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In New York, other U.S. cities, Black Friday rallies protest grand jury decision in Ferguson, Missouri

A man is arrested during the Black Out

A man is arrested during the Black Out Black Friday protests in Herald Square in Manhattan on Friday, Nov. 28, 2014. Credit: Anthony Lanzilote

Hundreds of protesters rallied in Herald Square and blocked Manhattan streets on Black Friday, as demonstrations were held nationwide to protest a grand jury's decision not to indict the police officer who fatally shot Michael Brown in Ferguson, Missouri.

From about 1 to 8 p.m., groups of nearly 1,000 protesters marched from Times Square to Herald Square, and then to lower Manhattan.

The bustling crowd outside Macy's and the chime of Salvation Army bells were quickly replaced Friday afternoon by chanting protesters and bullhorns.

Chanting "hands up, don't shop" and carrying signs saying "out of the stores," protesters shut down Broadway as they marched to Times Square and then went down side streets through traffic. It marked the fifth day of protests in Manhattan since the Ferguson decision was announced Monday night.

NYPD officers made several arrests for blocking intersections and crossing streets illegally. At Herald Square, police arrested three people after officers said they disobeyed orders. Police did not give the total number of arrests.

The protests were mostly peaceful, with dozens of officers and police motorcades keeping watch of marchers.

About 200 protesters marched last evening through TriBeCa, headed to One Police Plaza, chanting, "While you're shopping, kids are dropping." When they reached NYPD headquarters, nearly twice as many officers surrounded about 100 protesters.

The protests were organized by the Rockaway Youth Task Force and the Million Hoodies Movement for Justice. Organizers sought to draw attention to the shooting of Brown, 18, who was black, and the decision not to indict Officer Darren Wilson, who is white.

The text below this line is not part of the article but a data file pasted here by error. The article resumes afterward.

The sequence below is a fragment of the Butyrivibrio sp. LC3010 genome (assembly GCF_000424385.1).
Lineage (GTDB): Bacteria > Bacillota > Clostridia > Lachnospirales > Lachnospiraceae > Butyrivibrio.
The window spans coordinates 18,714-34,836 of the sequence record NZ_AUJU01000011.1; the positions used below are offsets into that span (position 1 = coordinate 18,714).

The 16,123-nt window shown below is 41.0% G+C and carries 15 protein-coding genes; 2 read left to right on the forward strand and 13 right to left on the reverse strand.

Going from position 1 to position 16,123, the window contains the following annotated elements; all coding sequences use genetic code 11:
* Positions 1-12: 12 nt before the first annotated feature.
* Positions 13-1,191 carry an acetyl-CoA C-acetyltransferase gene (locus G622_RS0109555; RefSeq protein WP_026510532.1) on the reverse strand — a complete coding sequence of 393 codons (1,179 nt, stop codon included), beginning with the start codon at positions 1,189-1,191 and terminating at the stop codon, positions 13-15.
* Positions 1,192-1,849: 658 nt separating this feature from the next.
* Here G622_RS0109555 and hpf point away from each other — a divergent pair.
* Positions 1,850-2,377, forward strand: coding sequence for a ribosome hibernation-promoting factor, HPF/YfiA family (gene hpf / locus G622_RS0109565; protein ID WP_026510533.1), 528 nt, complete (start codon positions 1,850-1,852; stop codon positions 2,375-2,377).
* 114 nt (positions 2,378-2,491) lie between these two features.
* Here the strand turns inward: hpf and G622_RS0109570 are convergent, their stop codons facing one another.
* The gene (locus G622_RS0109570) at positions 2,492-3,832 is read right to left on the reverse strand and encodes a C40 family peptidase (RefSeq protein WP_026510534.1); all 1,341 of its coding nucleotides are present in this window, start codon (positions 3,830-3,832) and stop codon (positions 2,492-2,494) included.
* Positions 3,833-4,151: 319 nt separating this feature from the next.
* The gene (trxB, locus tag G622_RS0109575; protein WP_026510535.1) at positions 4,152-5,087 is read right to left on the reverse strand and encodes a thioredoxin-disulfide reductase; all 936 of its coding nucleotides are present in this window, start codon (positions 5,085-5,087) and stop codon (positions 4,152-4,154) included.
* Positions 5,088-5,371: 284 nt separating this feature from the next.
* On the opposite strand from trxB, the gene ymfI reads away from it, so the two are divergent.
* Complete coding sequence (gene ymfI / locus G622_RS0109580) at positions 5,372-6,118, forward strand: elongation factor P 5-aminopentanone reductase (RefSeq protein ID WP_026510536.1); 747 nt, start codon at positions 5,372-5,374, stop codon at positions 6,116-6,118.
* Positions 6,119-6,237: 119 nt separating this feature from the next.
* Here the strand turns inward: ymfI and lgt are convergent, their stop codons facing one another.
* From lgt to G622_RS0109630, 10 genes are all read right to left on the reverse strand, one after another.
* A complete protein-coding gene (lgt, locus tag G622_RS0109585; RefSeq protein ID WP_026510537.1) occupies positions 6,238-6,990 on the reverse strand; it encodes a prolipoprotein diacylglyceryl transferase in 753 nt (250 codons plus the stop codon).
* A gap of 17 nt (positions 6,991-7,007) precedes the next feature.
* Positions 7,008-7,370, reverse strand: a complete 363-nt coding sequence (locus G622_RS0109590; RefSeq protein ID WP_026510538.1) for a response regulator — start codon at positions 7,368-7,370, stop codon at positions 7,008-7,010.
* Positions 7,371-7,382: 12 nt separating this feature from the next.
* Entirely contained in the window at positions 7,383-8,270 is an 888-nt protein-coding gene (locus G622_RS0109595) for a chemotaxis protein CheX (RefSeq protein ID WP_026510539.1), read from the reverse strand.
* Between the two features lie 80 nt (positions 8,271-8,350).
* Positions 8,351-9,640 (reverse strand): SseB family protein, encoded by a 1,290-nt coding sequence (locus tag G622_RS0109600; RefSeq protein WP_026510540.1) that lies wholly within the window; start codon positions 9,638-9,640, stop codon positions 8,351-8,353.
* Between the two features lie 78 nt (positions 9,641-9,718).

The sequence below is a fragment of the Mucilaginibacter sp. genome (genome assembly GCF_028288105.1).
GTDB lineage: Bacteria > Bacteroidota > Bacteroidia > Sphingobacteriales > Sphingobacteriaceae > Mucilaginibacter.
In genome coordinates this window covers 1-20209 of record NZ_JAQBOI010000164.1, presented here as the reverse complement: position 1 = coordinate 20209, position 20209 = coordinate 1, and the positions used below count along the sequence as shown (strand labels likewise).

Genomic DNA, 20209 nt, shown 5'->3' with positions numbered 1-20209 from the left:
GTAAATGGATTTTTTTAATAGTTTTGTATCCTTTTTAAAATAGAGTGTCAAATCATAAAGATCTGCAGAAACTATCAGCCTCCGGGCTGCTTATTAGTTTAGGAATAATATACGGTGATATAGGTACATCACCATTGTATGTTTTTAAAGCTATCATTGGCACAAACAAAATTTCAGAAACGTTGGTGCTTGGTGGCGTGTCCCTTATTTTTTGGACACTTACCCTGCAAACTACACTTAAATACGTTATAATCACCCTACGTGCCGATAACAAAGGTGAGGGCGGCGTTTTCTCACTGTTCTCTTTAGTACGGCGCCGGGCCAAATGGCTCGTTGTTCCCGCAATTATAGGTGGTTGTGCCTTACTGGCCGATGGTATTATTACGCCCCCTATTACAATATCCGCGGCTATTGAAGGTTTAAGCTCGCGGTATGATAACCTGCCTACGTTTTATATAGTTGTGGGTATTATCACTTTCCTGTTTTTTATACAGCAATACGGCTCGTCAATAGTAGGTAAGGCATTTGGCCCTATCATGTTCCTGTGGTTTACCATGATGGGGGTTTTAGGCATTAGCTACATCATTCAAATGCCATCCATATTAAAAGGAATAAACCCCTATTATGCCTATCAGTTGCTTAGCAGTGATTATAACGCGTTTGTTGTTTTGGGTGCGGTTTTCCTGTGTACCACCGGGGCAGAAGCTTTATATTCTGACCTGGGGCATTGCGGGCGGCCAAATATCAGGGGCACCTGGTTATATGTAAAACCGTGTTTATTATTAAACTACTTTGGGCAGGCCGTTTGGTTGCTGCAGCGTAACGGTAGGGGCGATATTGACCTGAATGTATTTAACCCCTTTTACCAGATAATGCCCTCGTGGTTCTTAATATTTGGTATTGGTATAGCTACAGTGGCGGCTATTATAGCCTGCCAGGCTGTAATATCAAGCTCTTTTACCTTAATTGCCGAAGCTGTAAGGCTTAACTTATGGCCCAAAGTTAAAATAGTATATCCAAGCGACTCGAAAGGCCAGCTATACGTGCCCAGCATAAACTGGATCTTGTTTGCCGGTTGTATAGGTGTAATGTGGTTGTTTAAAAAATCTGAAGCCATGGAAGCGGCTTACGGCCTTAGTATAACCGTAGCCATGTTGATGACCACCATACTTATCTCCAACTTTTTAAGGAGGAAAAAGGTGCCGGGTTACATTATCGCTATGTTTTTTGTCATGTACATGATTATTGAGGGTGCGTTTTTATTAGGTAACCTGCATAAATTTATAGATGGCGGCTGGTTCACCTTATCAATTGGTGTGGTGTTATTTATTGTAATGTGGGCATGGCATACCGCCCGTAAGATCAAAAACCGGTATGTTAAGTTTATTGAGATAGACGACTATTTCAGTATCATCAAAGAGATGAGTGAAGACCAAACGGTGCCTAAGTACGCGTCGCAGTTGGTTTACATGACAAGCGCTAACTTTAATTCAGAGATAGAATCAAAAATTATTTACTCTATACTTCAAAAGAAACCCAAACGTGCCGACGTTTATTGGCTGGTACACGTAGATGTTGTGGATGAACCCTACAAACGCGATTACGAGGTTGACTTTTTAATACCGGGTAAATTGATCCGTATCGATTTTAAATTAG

Tommy Wozniak, 22, of Hempstead joined the protest, holding a "Blackout Black Friday" sign.

"I think it's a day across the nation that holds people's attention," Wozniak said.

"In the wake of this police brutality shift in our culture, people should take this meaningless day and pay attention to something that's important. We're going to . . . make them pay attention."Elsewhere Friday, demonstrators temporarily shut down two large malls in suburban St. Louis.

Organizers said they targeted Black Friday, one of the busiest shopping days of the year, to show African-American buying power and redirect attention to civil rights issues. They said blacks nationwide have a spending power of $1.1 trillion.

/yes/vg"People are not buying stuff and making an actual impact economically," Ari Joseph, 32 of Brooklyn, said. "Hopefully they start thinking with their pocketbooks as the only way to effect change."

The protesters' message wasn't always clear, ranging from Ferguson to Black Friday to police brutality to oppression and Nelson Mandela.

Groups of visitors were caught off guard, some filming the roving group of activists blocking streets and sidewalks.

Lori Unilever, of Leonia, New Jersey, was suddenly surrounded by protesters as she waited in Times Square to buy Broadway tickets.

"We're puzzled. We don't know what it's all about," Unilever said. "This is a strange location for it."Black Friday protests also took place in Chicago, Seattle, northern California and other U.S. cities.

"We want to really let the world know that it is no longer business as usual," Chenjerai Kumanyika, an assistant professor at Clemson University in South Carolina, said at a rally at a Walmart in Manchester, another St. Louis suburb.The rallies have been ongoing since Monday night but have grown more peaceful over the week, as protesters turn their attention to disrupting commerce.

With AP

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